REVIEWING THE PASSION
As promised, here is my review of Mel Gibson's The Passion of the Christ:
For weeks media coverage of Mel Gibson’s movie The Passion of the Christ has been at a fever pitch. (“Passion” is a word meaning “suffering”.) Charges of anti-Semitism have been levied by Jewish groups, starting well before any of them had ever seen it. At the same time many church groups and leaders were given advance screenings and were proclaiming the movie a moving and accurate rendering of the Biblical texts. Others objected over the brutality of the scourging and crucifixion of Jesus. Some were put off by the film’s use of English subtitles supplementing an Aramaic and Latin dialogue. With so many different views of the movie, what is the Biblically concerned Christian supposed to think?
On the Saturday following The Passion’s release, my wife and I attended a sold out viewing of the movie along with several other members of the church where I attend. I think most of us were somewhat leery at what we might see.
The movie begins in the Garden of Gethsemane, with Jesus in agonized prayer to His Father, looking to the agony that He must endure. We find His disciples sleeping in that dark misty Garden, unable to keep their Master’s request to wait and watch for Him. The film then introduces us to a continuing character in the movie: the presence of Satan. The androgynous devil never is addressed directly by Jesus, but his nay saying character is an almost constant presence. In these opening scenes as Jesus is fervently praying to His Father, Satan is doing all he can to create doubt in the mind of Jesus that He can, or even should, go through the horrors of the cross.
Of course this is just the sort of cinematic device that one has to assess from a Biblical standpoint. The Scriptures nowhere record that Satan was in that Garden saying anything to Jesus. Is this a valid addition to the story, or a non-Biblical intrusion? Those are the kinds of questions we need to ask when evaluating the presentation of a Biblical account. In this instance I think the answer will be based on personal decision. I found the presence of Satan in the Garden consistent with the overall tenor of Scripture.
We certainly know that Satan did tempt Jesus in the wilderness (Luke 4:1-13), and that after he was unsuccessful in leading the Son of Man into sin “he left Him until an opportune time.” (Luke 4:13) The Scripture never tells us when that opportune time was, but what time other than when He said “remove this cup from Me” as His sweat “like drops of blood” fell upon the ground? Satan is the accuser (Revelation 12:10). And we know that Jesus was aware of Satan’s schemes. He tells Peter, “Simon, Simon, behold, Satan has demanded permission to sift you like wheat.” (Luke 22:31) Satan is always present, and Gibson shows it well as he prompts Judas in his betrayal, Peter in his denial, the crowd in their bloodthirsty call for Jesus’ crucifixion. There is no question that Satan was there. But Gibson does a masterful job in his use of the Satan imagery as Jesus responds to Satan not with words, but rather when the devil sends a serpent crawling toward Him as He prays, Jesus stands up and stomps soundly on the head of the snake. “He shall crush you on the head.” (Genesis 3:15; cf. Romans 16:20)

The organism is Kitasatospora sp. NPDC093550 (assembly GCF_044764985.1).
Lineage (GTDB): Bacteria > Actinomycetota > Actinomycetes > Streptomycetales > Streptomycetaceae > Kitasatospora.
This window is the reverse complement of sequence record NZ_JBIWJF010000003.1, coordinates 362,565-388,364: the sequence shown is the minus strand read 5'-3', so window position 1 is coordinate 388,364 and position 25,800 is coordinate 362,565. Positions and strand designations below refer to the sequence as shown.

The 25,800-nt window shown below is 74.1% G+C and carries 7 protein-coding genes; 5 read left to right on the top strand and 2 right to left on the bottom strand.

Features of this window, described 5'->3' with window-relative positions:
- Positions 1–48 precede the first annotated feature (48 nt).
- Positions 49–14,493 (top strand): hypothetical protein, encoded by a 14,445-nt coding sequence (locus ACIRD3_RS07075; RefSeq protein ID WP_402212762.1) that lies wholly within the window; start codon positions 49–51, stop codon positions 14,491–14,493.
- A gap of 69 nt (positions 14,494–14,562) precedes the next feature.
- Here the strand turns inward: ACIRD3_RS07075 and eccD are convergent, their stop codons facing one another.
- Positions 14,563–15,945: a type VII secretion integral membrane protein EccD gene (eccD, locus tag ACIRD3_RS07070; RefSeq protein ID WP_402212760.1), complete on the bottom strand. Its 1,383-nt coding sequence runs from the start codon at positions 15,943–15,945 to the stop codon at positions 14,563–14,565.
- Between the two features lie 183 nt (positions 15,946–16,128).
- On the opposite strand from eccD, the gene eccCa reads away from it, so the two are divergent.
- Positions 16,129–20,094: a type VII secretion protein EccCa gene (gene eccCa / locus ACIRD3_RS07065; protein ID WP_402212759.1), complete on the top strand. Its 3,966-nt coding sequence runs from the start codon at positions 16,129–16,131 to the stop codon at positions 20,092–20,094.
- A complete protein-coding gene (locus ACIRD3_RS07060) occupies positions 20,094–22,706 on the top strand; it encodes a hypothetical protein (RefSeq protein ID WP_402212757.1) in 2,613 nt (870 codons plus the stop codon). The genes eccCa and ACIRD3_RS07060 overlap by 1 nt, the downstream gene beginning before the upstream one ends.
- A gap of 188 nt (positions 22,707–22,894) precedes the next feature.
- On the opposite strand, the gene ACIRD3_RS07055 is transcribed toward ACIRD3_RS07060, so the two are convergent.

The wonderful thing about movies is that they allow us to see the reality of words we have read for so long. We see the dark chaos of the arrest in the Garden, as Peter wields his sword and the disciples flee. The nighttime trial comes to life in all its thrown together confusion, a reluctant Pilate takes the stage, his wife urging him to “have nothing to do with that righteous Man.” (Matthew 27:19) King Herod and his debaucherous court laugh and mock Jesus. The Roman soldiers sadistically scourge the Savior, not knowing what they do. Simon carries the cross. John stands with Mary at the foot of the cross. A thief mocks Him while another is promised Paradise.
Certainly the movie is not perfect. I found some of the Satan imagery to be a little off-putting. Clearly Mel Gibson was influenced by Catholic tradition and imagery in His vision of the last twelve hours. I can see how some would feel that the gory presentation of His beatings and crucifixion could be too much. I certainly understand why many would not want to see the movie for that reason. As to Gibson’s additions to the Biblical story, I generally accept the necessity of using narrative filler in a situation like that. As long as one it being true to the overall tenor to the message, I don’t generally have a problem with it. Using narrative filler is different from putting Lot on a pirate ship to attack Noah’s ark as the infamous TV movie from a couple of years ago did.
The best answer, of course, is to be familiar with the Biblical account of Jesus’ suffering on the cross. That’s where we find the words that lead to eternal life, not in a film. But I think The Passion of the Christ likely is the best portrayal we will ever see on film of Jesus’ last twelve hours. Gibson clearly is a talented filmmaker, and I’m glad I went to see the movie. To anyone interested in going, I would say be aware that at times it does add scenes not found in the Bible. And I would urge you to be aware of how violent and bloody it is. Talk to others who have seen it, and read reviews.
I think we have to be pleased that the death of Jesus is receiving more widespread attention than I’ve ever seen in my lifetime. That can only be a positive thing. Regardless of whether you see the movie or not, take advantage of this window of opportunity to speak to people whose hearts may be opened during this time.